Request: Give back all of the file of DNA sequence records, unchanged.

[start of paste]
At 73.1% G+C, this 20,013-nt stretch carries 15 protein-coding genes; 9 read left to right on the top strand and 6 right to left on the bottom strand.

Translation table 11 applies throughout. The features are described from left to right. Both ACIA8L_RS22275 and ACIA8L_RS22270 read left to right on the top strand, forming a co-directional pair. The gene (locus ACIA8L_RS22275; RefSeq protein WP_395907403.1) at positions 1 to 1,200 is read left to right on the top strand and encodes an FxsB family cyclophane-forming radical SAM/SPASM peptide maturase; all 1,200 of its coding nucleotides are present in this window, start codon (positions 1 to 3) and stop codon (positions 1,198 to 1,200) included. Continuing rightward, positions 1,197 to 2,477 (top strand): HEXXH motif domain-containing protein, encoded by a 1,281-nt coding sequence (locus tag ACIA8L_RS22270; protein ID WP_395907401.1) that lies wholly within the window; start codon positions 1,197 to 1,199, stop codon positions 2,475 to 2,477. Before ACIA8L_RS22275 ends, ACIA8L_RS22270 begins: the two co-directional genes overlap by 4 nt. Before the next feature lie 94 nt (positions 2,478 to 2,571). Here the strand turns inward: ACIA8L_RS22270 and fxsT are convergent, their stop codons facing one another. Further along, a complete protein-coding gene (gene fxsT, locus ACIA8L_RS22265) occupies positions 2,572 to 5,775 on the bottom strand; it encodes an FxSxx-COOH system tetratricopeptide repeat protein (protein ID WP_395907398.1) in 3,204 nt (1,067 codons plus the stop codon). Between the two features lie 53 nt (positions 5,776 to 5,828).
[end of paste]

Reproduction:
At 73.1% G+C, this 20,013-nt stretch carries 15 protein-coding genes; 9 read left to right on the top strand and 6 right to left on the bottom strand.

Translation table 11 applies throughout. The features are described from left to right. Both ACIA8L_RS22275 and ACIA8L_RS22270 read left to right on the top strand, forming a co-directional pair. The gene (locus ACIA8L_RS22275; RefSeq protein WP_395907403.1) at positions 1 to 1,200 is read left to right on the top strand and encodes an FxsB family cyclophane-forming radical SAM/SPASM peptide maturase; all 1,200 of its coding nucleotides are present in this window, start codon (positions 1 to 3) and stop codon (positions 1,198 to 1,200) included. Continuing rightward, positions 1,197 to 2,477 (top strand): HEXXH motif domain-containing protein, encoded by a 1,281-nt coding sequence (locus tag ACIA8L_RS22270; protein ID WP_395907401.1) that lies wholly within the window; start codon positions 1,197 to 1,199, stop codon positions 2,475 to 2,477. Before ACIA8L_RS22275 ends, ACIA8L_RS22270 begins: the two co-directional genes overlap by 4 nt. Before the next feature lie 94 nt (positions 2,478 to 2,571). Here the strand turns inward: ACIA8L_RS22270 and fxsT are convergent, their stop codons facing one another. Further along, a complete protein-coding gene (gene fxsT, locus ACIA8L_RS22265) occupies positions 2,572 to 5,775 on the bottom strand; it encodes an FxSxx-COOH system tetratricopeptide repeat protein (protein ID WP_395907398.1) in 3,204 nt (1,067 codons plus the stop codon). Between the two features lie 53 nt (positions 5,776 to 5,828).